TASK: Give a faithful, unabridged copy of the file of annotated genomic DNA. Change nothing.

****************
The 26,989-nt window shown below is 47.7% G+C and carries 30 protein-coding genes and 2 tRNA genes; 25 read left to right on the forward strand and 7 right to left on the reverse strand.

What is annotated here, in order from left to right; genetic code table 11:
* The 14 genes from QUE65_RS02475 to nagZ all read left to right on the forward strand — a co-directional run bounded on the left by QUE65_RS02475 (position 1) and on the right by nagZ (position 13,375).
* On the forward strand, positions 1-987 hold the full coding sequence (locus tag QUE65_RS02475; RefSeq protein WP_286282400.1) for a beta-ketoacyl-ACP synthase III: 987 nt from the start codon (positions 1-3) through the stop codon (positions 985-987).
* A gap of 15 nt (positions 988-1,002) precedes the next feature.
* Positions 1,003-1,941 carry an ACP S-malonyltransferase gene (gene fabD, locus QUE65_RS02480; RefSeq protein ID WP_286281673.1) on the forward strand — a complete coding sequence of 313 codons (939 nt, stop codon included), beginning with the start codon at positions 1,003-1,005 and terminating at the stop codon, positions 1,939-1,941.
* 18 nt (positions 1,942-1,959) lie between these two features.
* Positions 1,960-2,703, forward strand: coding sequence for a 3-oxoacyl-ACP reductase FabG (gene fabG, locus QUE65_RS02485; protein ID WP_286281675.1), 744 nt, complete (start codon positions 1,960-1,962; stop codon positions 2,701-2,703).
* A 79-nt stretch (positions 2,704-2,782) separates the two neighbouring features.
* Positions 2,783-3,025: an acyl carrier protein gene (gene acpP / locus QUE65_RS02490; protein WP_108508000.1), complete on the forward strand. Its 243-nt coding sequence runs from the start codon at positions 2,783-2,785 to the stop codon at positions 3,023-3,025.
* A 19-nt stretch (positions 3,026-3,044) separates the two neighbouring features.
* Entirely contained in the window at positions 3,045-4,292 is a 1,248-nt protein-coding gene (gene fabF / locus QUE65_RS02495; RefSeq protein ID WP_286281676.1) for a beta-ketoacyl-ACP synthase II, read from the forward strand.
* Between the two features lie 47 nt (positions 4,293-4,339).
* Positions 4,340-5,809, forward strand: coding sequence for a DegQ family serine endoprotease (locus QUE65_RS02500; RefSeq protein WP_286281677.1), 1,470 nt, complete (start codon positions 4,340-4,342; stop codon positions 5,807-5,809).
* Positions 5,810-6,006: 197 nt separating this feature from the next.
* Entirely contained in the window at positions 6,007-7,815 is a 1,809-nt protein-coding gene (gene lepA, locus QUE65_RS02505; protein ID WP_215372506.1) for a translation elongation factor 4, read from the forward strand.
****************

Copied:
The 26,989-nt window shown below is 47.7% G+C and carries 30 protein-coding genes and 2 tRNA genes; 25 read left to right on the forward strand and 7 right to left on the reverse strand.

What is annotated here, in order from left to right; genetic code table 11:
* The 14 genes from QUE65_RS02475 to nagZ all read left to right on the forward strand — a co-directional run bounded on the left by QUE65_RS02475 (position 1) and on the right by nagZ (position 13,375).
* On the forward strand, positions 1-987 hold the full coding sequence (locus tag QUE65_RS02475; RefSeq protein WP_286282400.1) for a beta-ketoacyl-ACP synthase III: 987 nt from the start codon (positions 1-3) through the stop codon (positions 985-987).
* A gap of 15 nt (positions 988-1,002) precedes the next feature.
* Positions 1,003-1,941 carry an ACP S-malonyltransferase gene (gene fabD, locus QUE65_RS02480; RefSeq protein ID WP_286281673.1) on the forward strand — a complete coding sequence of 313 codons (939 nt, stop codon included), beginning with the start codon at positions 1,003-1,005 and terminating at the stop codon, positions 1,939-1,941.
* 18 nt (positions 1,942-1,959) lie between these two features.
* Positions 1,960-2,703, forward strand: coding sequence for a 3-oxoacyl-ACP reductase FabG (gene fabG, locus QUE65_RS02485; protein ID WP_286281675.1), 744 nt, complete (start codon positions 1,960-1,962; stop codon positions 2,701-2,703).
* A 79-nt stretch (positions 2,704-2,782) separates the two neighbouring features.
* Positions 2,783-3,025: an acyl carrier protein gene (gene acpP / locus QUE65_RS02490; protein WP_108508000.1), complete on the forward strand. Its 243-nt coding sequence runs from the start codon at positions 2,783-2,785 to the stop codon at positions 3,023-3,025.
* A 19-nt stretch (positions 3,026-3,044) separates the two neighbouring features.
* Entirely contained in the window at positions 3,045-4,292 is a 1,248-nt protein-coding gene (gene fabF / locus QUE65_RS02495; RefSeq protein ID WP_286281676.1) for a beta-ketoacyl-ACP synthase II, read from the forward strand.
* Between the two features lie 47 nt (positions 4,293-4,339).
* Positions 4,340-5,809, forward strand: coding sequence for a DegQ family serine endoprotease (locus QUE65_RS02500; RefSeq protein WP_286281677.1), 1,470 nt, complete (start codon positions 4,340-4,342; stop codon positions 5,807-5,809).
* Positions 5,810-6,006: 197 nt separating this feature from the next.
* Entirely contained in the window at positions 6,007-7,815 is a 1,809-nt protein-coding gene (gene lepA, locus QUE65_RS02505; protein ID WP_215372506.1) for a translation elongation factor 4, read from the forward strand.